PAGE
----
Supreme Court provides clarity about professional advisers’ duty of care

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The Supreme Court has made an important ruling about the scope of professional advisers’ duty of care in negligence cases. The court has decided that the duty is governed by the purpose for which the advice was being given. This ruling clarifies the legal principles set out in the landmark SAAMCO case of 1997.

The ruling significantly diminished the distinction between whether a professional is providing ‘advice’ or ‘information’ set out in SAAMCO and later in BPE Solicitors v Hughes Holland (2017), and the varying degree to which professionals are liable for losses in each case. The Supreme Court’s judgement takes the principle of duty of care back to basics. “One looks to see what risk the duty was supposed to guard against and then looks to see whether the loss suffered represented the fruition of that risk,” the court said in its judgement.

The appeal to the Supreme Court focused on a long-running negligence dispute between Manchester Building Society and its auditor, Grant Thornton (see Brunel News, July 2018). Manchester Building Society had offered ‘lifetime mortgages’ to customers. These released equity from a customer’s property, but no repayments were due until the customer died or entered a care home. The building society was exposed to an interest rate risk on these loans and arranged a series of interest rate swaps to try to limit this exposure.

The value of the swaps would vary in response to expectations of interest rate movements, causing volatility in the building society’s balance sheet. This in turn affected its regulatory capital. Grant Thornton, as auditor, approved the building society’s adoption of a ‘hedge accounting’ methodology, which allowed the society to vary the value of the mortgages on its balance sheet to smooth out the volatility.

Grant Thornton’s advice was incorrect and negligent. When the society realised the mistake it restated its accounts, resulting in substantial losses. It needed to break the swap agreements at a cost of over £32 million which it claimed from Grant Thornton.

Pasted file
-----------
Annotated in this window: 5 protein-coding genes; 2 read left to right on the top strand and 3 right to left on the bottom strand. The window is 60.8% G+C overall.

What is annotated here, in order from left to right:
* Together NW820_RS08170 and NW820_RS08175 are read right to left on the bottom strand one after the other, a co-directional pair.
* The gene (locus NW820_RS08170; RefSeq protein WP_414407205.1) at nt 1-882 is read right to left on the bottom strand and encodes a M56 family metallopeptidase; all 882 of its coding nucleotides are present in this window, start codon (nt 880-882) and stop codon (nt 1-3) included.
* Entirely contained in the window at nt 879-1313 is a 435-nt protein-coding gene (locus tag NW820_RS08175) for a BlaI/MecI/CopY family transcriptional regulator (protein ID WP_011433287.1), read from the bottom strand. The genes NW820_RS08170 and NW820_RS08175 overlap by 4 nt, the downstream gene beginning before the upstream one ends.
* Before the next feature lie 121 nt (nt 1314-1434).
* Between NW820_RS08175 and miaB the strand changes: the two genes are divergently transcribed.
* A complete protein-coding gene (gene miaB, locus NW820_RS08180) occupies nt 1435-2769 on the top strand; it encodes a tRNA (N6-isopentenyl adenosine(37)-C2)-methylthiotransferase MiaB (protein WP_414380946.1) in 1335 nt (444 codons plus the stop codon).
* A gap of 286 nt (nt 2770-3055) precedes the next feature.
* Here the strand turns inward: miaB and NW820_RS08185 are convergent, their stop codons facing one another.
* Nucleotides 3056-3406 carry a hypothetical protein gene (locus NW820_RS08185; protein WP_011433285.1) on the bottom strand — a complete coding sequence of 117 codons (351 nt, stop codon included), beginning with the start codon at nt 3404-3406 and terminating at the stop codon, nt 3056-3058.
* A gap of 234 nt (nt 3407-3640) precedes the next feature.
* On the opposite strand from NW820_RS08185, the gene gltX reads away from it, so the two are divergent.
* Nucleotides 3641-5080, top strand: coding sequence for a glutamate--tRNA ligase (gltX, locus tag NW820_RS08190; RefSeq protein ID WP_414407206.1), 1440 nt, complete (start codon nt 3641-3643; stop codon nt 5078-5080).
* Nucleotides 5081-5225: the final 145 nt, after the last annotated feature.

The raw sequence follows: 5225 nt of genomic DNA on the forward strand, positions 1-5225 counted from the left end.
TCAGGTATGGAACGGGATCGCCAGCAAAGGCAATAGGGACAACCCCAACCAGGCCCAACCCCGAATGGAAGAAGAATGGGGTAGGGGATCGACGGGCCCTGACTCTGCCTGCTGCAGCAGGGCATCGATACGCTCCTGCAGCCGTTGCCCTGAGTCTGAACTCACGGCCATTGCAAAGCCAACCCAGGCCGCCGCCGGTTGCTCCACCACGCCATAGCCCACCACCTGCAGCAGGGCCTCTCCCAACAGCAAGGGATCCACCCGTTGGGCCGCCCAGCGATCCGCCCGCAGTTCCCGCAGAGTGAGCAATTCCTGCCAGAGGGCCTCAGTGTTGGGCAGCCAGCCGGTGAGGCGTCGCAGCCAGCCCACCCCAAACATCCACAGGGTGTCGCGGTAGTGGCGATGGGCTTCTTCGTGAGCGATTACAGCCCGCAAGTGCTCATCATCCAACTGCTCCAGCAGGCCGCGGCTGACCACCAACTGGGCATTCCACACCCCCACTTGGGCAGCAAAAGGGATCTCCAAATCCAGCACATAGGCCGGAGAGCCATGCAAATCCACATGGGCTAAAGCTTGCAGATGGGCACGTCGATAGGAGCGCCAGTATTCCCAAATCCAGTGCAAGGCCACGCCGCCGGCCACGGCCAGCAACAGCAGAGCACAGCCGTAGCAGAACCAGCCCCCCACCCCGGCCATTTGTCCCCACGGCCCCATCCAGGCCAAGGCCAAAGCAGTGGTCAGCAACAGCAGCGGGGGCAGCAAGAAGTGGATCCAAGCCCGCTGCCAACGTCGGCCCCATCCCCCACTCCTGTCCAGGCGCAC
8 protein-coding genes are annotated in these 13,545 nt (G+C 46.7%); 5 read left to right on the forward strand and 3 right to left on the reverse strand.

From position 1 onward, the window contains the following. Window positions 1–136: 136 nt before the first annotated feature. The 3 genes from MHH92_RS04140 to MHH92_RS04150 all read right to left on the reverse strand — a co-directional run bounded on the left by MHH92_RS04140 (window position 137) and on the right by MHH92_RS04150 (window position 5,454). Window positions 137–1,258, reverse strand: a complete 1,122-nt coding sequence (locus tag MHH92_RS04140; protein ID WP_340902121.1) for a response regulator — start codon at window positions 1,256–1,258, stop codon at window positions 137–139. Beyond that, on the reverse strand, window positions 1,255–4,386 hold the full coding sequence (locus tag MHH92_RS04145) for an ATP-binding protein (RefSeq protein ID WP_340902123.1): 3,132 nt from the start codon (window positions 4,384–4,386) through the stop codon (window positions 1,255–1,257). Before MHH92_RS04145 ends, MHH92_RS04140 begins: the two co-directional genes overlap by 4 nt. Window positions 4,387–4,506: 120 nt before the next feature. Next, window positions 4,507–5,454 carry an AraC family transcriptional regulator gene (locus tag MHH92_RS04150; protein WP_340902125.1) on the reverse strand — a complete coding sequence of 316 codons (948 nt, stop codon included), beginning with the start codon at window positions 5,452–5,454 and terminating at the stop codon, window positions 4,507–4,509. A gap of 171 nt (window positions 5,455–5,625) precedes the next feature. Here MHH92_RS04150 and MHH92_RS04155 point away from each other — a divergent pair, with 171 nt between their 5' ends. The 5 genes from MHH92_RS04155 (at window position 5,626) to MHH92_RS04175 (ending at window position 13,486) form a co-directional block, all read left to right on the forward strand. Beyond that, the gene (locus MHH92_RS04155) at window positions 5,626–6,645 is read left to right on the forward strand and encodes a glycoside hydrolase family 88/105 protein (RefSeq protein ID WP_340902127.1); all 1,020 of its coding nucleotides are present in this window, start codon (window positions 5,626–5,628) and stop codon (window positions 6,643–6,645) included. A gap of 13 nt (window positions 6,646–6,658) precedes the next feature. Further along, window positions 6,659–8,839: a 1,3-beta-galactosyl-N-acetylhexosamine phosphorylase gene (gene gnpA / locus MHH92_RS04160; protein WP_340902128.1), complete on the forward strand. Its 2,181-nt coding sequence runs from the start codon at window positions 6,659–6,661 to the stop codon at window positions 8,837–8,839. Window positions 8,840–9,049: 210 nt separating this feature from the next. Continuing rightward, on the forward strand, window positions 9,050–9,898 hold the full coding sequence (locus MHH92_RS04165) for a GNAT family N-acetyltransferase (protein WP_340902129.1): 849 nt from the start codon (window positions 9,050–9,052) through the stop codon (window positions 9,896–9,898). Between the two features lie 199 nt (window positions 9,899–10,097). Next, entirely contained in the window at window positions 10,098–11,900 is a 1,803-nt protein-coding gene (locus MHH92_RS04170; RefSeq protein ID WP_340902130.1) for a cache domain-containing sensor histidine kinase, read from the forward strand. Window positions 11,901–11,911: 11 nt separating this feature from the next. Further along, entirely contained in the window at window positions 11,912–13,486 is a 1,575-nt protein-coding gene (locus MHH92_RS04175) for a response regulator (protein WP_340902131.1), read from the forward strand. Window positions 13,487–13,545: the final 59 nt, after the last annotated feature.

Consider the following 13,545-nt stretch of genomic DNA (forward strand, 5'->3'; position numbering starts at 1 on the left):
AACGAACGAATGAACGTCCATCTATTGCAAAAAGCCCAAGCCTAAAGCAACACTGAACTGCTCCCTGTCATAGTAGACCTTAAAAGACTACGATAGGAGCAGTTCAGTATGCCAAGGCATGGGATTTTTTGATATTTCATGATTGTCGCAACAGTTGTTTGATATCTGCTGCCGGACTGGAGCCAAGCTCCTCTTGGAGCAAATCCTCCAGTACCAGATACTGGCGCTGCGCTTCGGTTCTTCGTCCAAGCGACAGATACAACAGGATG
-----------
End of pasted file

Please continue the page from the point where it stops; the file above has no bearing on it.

Both the High Court and Court of Appeal ruled that Grant Thornton was not liable for the losses, based on their interpretation of Grant Thornton’s duty of care as set out in the previous case law. The Supreme Court overturned these decisions, setting out a simple interpretation of the duty of care principle. It held that “the society suffered a loss falling within the scope of the duty of care assumed by Grant Thornton, having regard to the purpose for which it gave its advice on the use of hedge accounting”.

James Burgoyne, Divisional Director – Claims & Technical, Brunel Professions warns firms to look carefully at their letters of engagement when accepting instructions from clients: “The Supreme Court has made it clear that the courts should look at the purpose for which advice is given in deciding whether a professional is liable for any losses incurred. This means that it is vital that the firm’s letter of engagement describe this purpose clearly and accurately. Professionals should be wary of using general language which could expose them to the client asserting that additional losses fell within the stated purpose, when in fact the work being done was narrower and more limited in its purpose.”

The Supreme Court’s press summary of the Manchester Building Society case and judgement have been published on its website. Reports about the case have been published by DWF and Exchange Chambers.

Practitioners should note that risk management advice focusing on the distinction between ‘advice’ and ‘information’ has been superceded by this case. In the light of the Manchester Building Society case we would suggest that practitioners consider the following carefully:

• Contemporaneously record on your file your understanding of why the client is seeking your advice
• Address in your letter of engagement the agreed purpose for which your advice is being sought
• Avoid “retainer creep”; if this does occur, retrench your position by reissuing the letter of engagement with the agreed purpose re-stated to reflect the changes

The underlying theme of these suggestions is to have an explicit written statement of the purpose which reflects both parties’ understanding. It seeks to establish boundaries so that it is clear what the professional is and is not doing, in order to avoid speculative and opportunistic behaviour by a claimant after losses have been sustained. As such, specific rather than overly general language is to be preferred in describing the purpose.

Brunel provides professional indemnity insurance broking services to professional firms. Visit our website to find out more or call Jonathan Filer on +44 (0)117 325 0752.

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